'Fake President' Trump Is a 'Disgrace to the Office,' Says Chicago Sun-Times
It's no exaggeration to say that the media is collectively in shock in the wake of President Donald Trump's Tuesday Trump Tower press conference. Social media too (#ImpeachTrump was a top 10 trending topic on Twitter much of last night). Anyway, let's get started ...
1. A helpful guide from CNN's Gregory Krieg: "The 14 most shocking comments from Trump's Charlottesville news conference," including:
On who was to blame for the violence
"Well, I do think there's blame -- yes, I think there's blame on both sides. You look at -- you look at both sides. I think there's blame on both sides. And I have no doubt about it, and you don't have any doubt about it either. ... But you also had people that were very fine people, on both sides. ... You had people in that group that were there to protest the taking down of, to them, a very, very important statue and the renaming of a park from Robert E. Lee to another name."
+ "Trump's remarks on Charlottesville, in less than three minutes," via The Washington Post:
2. In a Wired post headlined "Trump Cribbed His Charlottesville Press Conference Straight From Fox News," Ashley Feinberg writes,
A closer examination of Trump's talking points shows that nearly every one has a direct link back to either someone the president follows on Twitter, or a Fox News segment since Saturday.
Read on for her point-by-point deconstruction.
3. The New York Times sent out a "news alert" email last night (it landed in my inbox at 9:48 p.m. ET) titled "Analysis: When President Trump equated anti-racism protesters with neo-Nazis, he legitimized white supremacists like no modern president." It linked to a post by Glenn Thrush and Maggie Haberman headlined "Trump Gives White Supremacists an Unequivocal Boost." (A version of the story also appears on the front page of this morning's print edition of the Times.) In it, they quote this tweet by former Ku Klux Klan leader David Duke:
4. Meanwhile, over at White House-favorite alt-right site Breitbart News, one of the big homepage headlines this morning reads "POTUS Comes Roaring Back with Press Smackdown at Trump Tower," which links to a post by Charlie Spiering titled "Donald Trump Blasts Reporters at Trump Tower For One-Sided Charlottesville Reporting."
5. The front page of the Chicago Sun-Times this morning:
+ The Daily News front page:
+ In a Washington Post opinion column this morning titled "Republicans, cut the outrage. It's time to disown Trump," Jennifer Rubin writes,
The party of Lincoln is now the party of Robert E. Lee, Jefferson Davis and Southern slave owners who decided to kill fellow Americans so that they could keep men, women and children enslaved. The Republican Party, in other words, has obliterated its entire historical legacy and become the party of the Enemies of Lincoln. And let's be clear: Republicans cannot say, "That's not us -- that's just President Trump." They supported him, they elected him, they defended him and they gave him the aura of a normal presidency. They cannot be the party of Lincoln and be the party of Trump.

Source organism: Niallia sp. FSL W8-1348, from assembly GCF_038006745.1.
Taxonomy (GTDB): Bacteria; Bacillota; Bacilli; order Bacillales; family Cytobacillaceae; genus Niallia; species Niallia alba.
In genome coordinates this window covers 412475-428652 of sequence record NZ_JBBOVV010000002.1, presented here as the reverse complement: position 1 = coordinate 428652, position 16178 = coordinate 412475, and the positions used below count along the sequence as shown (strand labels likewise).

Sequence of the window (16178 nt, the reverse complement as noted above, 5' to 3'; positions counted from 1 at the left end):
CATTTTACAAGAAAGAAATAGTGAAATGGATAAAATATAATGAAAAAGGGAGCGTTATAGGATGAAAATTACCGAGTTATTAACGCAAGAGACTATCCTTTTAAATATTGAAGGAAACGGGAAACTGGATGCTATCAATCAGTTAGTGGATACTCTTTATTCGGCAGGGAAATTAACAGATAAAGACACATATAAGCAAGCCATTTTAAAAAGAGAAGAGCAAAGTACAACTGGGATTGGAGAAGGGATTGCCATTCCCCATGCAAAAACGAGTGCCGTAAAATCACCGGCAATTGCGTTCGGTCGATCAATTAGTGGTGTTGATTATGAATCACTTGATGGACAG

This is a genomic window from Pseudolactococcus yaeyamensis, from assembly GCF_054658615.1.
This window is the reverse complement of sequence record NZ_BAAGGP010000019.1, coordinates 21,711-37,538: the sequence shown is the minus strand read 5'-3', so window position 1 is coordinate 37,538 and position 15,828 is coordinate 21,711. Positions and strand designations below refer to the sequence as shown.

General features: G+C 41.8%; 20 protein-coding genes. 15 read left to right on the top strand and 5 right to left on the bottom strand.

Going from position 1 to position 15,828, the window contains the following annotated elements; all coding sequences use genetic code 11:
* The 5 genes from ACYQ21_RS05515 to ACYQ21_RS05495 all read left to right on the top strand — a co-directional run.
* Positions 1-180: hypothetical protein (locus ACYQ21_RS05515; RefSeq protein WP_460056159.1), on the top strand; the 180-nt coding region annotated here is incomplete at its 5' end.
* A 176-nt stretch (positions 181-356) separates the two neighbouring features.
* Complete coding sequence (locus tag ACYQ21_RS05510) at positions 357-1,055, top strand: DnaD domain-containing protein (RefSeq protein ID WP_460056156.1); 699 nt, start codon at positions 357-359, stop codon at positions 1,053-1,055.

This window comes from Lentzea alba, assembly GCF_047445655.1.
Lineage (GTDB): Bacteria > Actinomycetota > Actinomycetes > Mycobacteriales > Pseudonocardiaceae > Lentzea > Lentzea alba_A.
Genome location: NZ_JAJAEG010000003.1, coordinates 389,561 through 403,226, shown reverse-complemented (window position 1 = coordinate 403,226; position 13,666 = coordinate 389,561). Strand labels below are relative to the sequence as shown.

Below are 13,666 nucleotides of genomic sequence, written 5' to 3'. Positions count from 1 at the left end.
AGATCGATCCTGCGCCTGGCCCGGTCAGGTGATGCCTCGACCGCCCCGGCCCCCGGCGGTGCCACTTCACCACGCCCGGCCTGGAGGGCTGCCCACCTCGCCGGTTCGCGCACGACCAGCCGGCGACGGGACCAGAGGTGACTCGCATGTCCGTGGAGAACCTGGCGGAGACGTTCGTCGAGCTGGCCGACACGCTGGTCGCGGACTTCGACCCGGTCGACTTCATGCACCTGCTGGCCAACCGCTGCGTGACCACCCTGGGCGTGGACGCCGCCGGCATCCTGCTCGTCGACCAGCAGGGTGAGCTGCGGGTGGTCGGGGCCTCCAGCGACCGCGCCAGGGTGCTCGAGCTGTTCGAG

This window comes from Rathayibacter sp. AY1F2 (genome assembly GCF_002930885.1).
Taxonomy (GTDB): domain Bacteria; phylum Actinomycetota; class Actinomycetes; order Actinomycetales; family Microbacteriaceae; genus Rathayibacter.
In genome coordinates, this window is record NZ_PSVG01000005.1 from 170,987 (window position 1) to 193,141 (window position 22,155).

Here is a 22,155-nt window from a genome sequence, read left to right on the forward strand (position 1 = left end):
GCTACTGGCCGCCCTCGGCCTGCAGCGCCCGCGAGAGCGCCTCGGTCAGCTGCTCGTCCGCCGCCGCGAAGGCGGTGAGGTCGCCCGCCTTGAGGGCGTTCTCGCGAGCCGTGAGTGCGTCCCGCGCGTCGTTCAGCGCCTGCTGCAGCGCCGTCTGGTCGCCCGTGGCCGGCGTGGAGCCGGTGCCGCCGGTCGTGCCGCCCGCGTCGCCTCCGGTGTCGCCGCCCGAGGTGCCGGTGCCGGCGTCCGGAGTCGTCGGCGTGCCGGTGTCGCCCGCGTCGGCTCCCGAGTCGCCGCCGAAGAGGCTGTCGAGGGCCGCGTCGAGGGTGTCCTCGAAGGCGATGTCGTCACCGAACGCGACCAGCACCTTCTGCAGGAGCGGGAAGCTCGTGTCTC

+ See also:
Republicans condemn Trump's latest Charlottesville remarks: "Stop the moral equivalency" https://t.co/jdkT7xbiUe— TIME (@TIME) August 16, 2017
6. This series of tweets from Hank Green ("Co-creator of Complexly.com, DFTBA.com, and VidCon.com. New Dad! Nerdfighter. Montanan," per his Twitter bio) got a lot of attention on Twitter last night:
1/9 Note: When Trump says that there were lots of "fine people" at the alt-right rally, he means a very specific thing.— Hank Green 🐢 (@hankgreen) August 15, 2017
2/9 He's saying that there are ways to be a good, thoughtful, patriotic White Supremacist.— Hank Green 🐢 (@hankgreen) August 15, 2017
3/9 Very few of those people had Nazi flags, most of them just believe that America needs to be protected from non-whites.— Hank Green 🐢 (@hankgreen) August 15, 2017
4/9 And President Trump is sympathetic to that viewpoint, not only because it helped him win, but because that's what he is.— Hank Green 🐢 (@hankgreen) August 15, 2017
5/9 President Trump believes that white people and western culture are superior. He is a white supremacist.— Hank Green 🐢 (@hankgreen) August 15, 2017
6/9 The people who fly the Nazi flags, they're not the scary ones for me. It's the ones who have no idea that they're Nazis.— Hank Green 🐢 (@hankgreen) August 15, 2017
7/9 Good, thoughtful, patriotic White Supremacists, emboldened by or /created by/ the president pushing a simple message:— Hank Green 🐢 (@hankgreen) August 15, 2017
8/9 That white people are better, that it's OK to believe that white people are better, and that white people are under attack.— Hank Green 🐢 (@hankgreen) August 15, 2017
9/9 "Believing those things isn't being a Nazi!" they say, completely unaware that, in fact, that is /exactly/ what being a Nazi is.— Hank Green 🐢 (@hankgreen) August 15, 2017
7. And finally, I leave you with this from The New Yorker:
Thanks to Jessica Wohl, Ann-Christine Diaz and Chen Wu for their roundup suggestions.
Simon Dumenco, aka Media Guy, is an Ad Age editor-at-large. You can follow him on Twitter @simondumenco.